Japan capped off a dominant performance at the International Judo Federation (IJF) World Championships by winning the first-ever senior mixed team title in front of watching International Olympic Committee (IOC) President Thomas Bach as the event drew to a close here today.
Bach and IJF President Marius Vizer presented the Japanese team with their medals and the trophy after the Asian nation, who claimed seven gold medals in the individual events to finish top of the standings, comfortably beat Brazil in the final.
The IOC President watched the concluding session of the Championships from the VIP box at the arena as part of a fleeting visit to Budapest.
It came after he briefly met with Hungarian Prime Minister Viktor Orbán before arriving here for the bronze and gold medal matches in the first mixed team competition to be staged at the senior IJF World Championships.
The event was also recently added to the Tokyo 2020 Olympic programme as part of gender equality measures spearheaded by Bach and the IOC.
Japan again provided another reminder of the strength of the team the country is likely to field when it hosts the Olympics in 2020 with a commanding team display which saw them sweep all six matches in the gold medal contest against Brazil.
Tsukasa Yoshida got Japan off to the perfect start when she claimed an ippon win over Olympic champion Rafaela Silva in their under-57 kilograms clash.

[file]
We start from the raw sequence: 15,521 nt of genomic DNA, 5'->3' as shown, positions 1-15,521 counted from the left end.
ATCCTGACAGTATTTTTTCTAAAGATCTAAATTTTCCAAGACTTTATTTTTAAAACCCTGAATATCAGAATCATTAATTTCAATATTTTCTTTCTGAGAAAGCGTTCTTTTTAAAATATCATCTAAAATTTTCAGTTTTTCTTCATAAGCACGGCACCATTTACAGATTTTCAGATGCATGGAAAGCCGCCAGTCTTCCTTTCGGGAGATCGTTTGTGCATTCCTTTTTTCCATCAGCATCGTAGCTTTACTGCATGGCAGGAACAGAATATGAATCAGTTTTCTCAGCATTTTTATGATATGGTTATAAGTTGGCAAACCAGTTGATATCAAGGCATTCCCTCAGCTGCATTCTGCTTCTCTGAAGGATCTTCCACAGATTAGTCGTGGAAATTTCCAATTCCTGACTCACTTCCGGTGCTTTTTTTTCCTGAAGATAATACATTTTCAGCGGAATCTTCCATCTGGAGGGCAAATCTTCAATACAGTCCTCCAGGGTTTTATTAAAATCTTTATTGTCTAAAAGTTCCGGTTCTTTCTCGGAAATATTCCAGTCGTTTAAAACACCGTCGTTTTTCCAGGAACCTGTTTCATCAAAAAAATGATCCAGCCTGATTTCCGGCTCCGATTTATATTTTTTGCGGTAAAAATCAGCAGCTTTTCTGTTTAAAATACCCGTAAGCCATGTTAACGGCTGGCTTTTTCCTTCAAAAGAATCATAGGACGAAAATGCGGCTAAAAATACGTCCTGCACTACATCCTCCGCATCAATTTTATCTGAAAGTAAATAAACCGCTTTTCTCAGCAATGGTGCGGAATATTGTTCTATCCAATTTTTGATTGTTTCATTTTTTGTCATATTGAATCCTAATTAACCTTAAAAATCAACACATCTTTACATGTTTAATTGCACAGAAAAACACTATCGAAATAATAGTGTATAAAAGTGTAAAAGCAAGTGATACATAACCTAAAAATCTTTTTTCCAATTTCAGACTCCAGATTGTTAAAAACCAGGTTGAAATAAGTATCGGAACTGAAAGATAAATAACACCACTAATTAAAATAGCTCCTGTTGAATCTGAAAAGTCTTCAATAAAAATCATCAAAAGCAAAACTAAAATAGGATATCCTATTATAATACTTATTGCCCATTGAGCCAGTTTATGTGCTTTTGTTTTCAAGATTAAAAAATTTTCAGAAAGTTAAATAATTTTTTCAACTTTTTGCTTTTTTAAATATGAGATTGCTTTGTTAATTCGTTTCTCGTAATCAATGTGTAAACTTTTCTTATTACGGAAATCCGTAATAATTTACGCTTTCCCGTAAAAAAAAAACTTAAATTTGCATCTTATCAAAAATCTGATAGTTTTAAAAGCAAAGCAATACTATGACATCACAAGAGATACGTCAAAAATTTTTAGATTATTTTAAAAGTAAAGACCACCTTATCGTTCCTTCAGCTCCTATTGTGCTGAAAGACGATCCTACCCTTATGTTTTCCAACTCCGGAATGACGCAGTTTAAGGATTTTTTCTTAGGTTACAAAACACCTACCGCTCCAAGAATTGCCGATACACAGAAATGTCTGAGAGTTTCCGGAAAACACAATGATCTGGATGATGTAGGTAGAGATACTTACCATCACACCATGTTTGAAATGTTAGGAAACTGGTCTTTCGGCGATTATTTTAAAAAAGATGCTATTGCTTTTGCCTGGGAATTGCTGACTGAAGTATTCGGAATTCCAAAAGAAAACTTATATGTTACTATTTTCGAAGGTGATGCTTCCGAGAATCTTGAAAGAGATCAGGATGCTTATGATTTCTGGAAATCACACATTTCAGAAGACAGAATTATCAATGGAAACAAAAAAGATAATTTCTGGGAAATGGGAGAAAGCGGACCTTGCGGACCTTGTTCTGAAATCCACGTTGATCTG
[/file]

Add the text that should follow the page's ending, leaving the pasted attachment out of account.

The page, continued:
It quickly became clear that Japan would simply be too strong for their South American opponents and recently-crowned under-73kg world champion Soichi Hashimoto doubled their lead when he narrowly beat Marco Contini.
Chizuru Arai, who won the women's under-70kg gold medal here earlier this week, moved Japan to within one win of securing the team crown after she edged Maria Portela.
The Brazilian was penalised with a shido in the golden score period to hand Arai victory, which gave Japan a 3-0 advantage.
It was left to Kenta Nagasawa to guarantee Japan the title when he went up against Victor Penalber at under-90kg.
After neither judoka troubled the scorers in the four minutes of regulation time, the match went into golden score and Penalber was given a shido by the referee, ending Brazil's chances of claiming an unlikely win and handing the gold medal to Japan.
The next two contests were dead rubbers but Japan maintained the form they showed throughout the mixed team event - and the Championships themselves - as Sarah Asahina overcame Maria Altheman by ippon at over-90kg.
The monopoly of the gold medal matches was complete when Takeshi Ojitani ousted double Olympic bronze medallist Rafael Silva at over-100kg.
"Honestly at the beginning I did not know how to feel about this mixed team event, but the others, the good atmosphere helped me and it is always really important for me to prove that Japan is one of the strongest judo nations of the world and I am very happy that we could prove it," said Hashimoto.
The bronze medals on offer went to France, who beat Germany 5-1, and South Korea, who eased past Canada by the same scoreline.